Conveying concern to someone living with depression can be challenging. Here are a few tips on how to communicate concern and love.
As a caregiver, friend or ally you may feel like you’re walking on eggshells around a loved one living with depression. You may be worried that something you say could sound patronizing in nature and upset them. It’s possible that you feel helpless about this—instead of reducing their emotional distress you may appear to have added to it.
Often, we say things that we have been conditioned to believe is the helpful, or appropriate thing to say in a situation. Even though this comes from a space of good intent it might not be cognizant of what the other person is going through. Here’s a brief list of what we may often be saying to a person living with depression, and what is a better alternative to it.
Avoid trivializing a person’s distress
“Everyone has problems.”
"That’s nothing, you should hear what happened to me."
Don’t use phrases and language that downplay how the other person is feeling. Try to avoid comparing their situation to that of someone else’s or even your own—every person’s experience of a situation is unique, to make a comparison wouldn’t be fair or accurate. Saying “Everyone faces this problem,” does not change the fact that the distress experienced is real. Communication like this might make a person feel as if their emotions are not valid, or that you are not there for them at a time when they need you around. Instead, acknowledge that they are facing challenges that are in fact causing them significant distress:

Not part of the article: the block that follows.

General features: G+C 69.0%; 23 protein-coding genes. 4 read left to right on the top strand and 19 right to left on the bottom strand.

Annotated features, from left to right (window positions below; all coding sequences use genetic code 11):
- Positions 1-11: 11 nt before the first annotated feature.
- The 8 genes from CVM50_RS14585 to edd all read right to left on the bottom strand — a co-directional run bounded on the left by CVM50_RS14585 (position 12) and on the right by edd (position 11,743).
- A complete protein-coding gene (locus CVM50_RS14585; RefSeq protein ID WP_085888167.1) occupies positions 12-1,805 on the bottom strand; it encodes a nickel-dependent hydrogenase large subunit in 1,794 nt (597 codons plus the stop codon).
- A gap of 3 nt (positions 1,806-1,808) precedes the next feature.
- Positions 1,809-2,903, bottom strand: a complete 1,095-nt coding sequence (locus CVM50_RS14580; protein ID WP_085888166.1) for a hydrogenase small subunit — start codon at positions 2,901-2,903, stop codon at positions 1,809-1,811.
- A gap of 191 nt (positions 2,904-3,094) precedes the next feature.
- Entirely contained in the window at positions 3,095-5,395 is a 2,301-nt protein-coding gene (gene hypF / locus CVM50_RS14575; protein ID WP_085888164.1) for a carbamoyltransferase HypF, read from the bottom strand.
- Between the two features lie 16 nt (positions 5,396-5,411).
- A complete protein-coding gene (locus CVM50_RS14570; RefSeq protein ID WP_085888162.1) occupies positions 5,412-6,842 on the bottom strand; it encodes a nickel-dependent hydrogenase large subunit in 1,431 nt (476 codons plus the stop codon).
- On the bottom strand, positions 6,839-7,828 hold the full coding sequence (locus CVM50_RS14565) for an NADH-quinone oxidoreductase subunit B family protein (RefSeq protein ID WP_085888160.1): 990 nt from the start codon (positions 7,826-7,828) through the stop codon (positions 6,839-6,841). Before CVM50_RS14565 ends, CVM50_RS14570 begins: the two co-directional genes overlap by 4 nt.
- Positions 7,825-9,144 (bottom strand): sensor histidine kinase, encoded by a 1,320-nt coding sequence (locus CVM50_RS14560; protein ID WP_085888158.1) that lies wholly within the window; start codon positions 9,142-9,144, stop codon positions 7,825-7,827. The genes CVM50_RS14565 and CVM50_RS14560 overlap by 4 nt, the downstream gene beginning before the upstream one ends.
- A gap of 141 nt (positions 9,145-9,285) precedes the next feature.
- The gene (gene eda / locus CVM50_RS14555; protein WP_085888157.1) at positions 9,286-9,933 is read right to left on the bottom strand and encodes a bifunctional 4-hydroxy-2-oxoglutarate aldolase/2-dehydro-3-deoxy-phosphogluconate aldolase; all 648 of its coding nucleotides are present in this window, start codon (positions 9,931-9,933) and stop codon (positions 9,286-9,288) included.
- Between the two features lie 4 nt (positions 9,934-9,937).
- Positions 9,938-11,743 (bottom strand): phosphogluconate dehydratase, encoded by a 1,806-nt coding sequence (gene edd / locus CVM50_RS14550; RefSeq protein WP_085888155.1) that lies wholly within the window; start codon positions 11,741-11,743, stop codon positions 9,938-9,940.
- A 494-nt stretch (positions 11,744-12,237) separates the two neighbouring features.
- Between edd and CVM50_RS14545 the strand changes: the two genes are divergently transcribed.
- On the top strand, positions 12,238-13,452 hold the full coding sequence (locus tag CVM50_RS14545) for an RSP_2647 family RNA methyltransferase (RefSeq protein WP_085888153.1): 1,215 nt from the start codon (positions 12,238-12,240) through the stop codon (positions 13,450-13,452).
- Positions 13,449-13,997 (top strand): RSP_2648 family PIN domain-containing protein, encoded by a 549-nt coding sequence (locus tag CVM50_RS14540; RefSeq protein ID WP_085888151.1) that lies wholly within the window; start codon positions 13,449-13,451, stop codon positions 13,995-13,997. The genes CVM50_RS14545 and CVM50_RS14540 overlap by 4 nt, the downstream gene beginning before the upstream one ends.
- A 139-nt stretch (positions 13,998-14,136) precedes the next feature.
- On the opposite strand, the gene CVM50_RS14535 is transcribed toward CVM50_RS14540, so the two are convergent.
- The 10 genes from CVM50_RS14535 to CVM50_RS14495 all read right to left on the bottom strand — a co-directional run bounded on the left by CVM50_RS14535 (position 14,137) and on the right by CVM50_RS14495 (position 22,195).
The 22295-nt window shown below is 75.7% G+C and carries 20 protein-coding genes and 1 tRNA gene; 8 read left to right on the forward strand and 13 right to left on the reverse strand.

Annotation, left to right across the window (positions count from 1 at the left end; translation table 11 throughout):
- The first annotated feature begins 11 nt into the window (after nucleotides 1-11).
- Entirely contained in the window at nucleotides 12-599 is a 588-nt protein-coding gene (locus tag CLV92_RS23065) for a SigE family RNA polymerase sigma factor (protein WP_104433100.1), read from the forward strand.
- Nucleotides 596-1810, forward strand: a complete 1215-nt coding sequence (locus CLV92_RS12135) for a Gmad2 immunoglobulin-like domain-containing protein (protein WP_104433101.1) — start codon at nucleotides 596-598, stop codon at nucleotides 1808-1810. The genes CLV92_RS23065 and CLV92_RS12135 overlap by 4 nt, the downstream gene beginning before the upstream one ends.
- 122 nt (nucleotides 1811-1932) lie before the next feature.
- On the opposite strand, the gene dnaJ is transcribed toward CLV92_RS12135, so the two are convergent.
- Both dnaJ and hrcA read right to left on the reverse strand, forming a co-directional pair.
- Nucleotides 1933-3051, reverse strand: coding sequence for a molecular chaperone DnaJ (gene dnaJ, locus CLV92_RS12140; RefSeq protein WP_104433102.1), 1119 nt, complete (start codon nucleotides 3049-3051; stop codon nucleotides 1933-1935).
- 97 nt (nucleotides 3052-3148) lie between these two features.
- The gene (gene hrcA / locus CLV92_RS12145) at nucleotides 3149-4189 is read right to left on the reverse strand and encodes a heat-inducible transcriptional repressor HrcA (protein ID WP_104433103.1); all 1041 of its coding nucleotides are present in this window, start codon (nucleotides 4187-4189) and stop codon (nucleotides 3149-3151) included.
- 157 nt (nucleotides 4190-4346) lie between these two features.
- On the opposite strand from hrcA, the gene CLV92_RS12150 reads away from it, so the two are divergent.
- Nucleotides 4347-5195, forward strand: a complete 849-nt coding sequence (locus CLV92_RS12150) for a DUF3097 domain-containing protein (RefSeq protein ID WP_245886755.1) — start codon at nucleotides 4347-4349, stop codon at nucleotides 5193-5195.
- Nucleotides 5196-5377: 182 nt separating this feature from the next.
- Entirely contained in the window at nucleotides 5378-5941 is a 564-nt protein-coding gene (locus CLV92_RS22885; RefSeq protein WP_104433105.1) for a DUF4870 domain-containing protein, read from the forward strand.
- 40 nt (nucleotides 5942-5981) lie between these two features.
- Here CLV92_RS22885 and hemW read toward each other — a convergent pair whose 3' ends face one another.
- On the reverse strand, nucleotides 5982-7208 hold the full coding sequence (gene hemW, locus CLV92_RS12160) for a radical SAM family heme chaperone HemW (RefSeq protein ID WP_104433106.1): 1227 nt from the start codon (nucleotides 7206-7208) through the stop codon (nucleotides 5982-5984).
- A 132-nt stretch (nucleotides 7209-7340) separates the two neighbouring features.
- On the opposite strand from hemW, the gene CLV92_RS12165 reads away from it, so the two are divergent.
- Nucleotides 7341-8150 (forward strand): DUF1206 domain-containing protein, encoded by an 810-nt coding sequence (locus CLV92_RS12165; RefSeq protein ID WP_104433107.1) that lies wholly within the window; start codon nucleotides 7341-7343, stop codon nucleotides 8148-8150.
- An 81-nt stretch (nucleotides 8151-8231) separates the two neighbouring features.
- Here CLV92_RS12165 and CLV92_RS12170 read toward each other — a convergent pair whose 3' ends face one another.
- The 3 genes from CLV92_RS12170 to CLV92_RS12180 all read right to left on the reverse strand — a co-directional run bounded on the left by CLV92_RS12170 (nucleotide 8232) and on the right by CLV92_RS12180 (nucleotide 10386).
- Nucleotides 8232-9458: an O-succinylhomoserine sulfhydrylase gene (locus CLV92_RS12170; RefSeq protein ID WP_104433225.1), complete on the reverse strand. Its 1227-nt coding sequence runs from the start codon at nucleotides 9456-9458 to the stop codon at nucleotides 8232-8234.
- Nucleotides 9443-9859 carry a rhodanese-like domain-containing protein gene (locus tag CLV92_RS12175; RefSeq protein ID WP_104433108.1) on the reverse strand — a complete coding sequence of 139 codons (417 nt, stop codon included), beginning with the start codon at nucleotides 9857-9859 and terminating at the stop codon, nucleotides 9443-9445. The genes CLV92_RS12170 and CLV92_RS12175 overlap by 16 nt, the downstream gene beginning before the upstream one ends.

“I’m sorry you are going through a rough time.”
“I can see how painful this is for you.”
Don’t force them to control their emotions, and not express how they’re feeling
“Don’t feel bad, cheer up!”
Being tearful and feeling emotional are natural symptoms of depression. Don’t urge someone to suppress emotions that are only natural at a time like this. Forcing them to hide how they truly feel can make them feel like they are doing something wrong, or that they’re doing something that is shameful in nature. In your behavior and words, offer a safe space for them to be able to express themselves freely, without censure.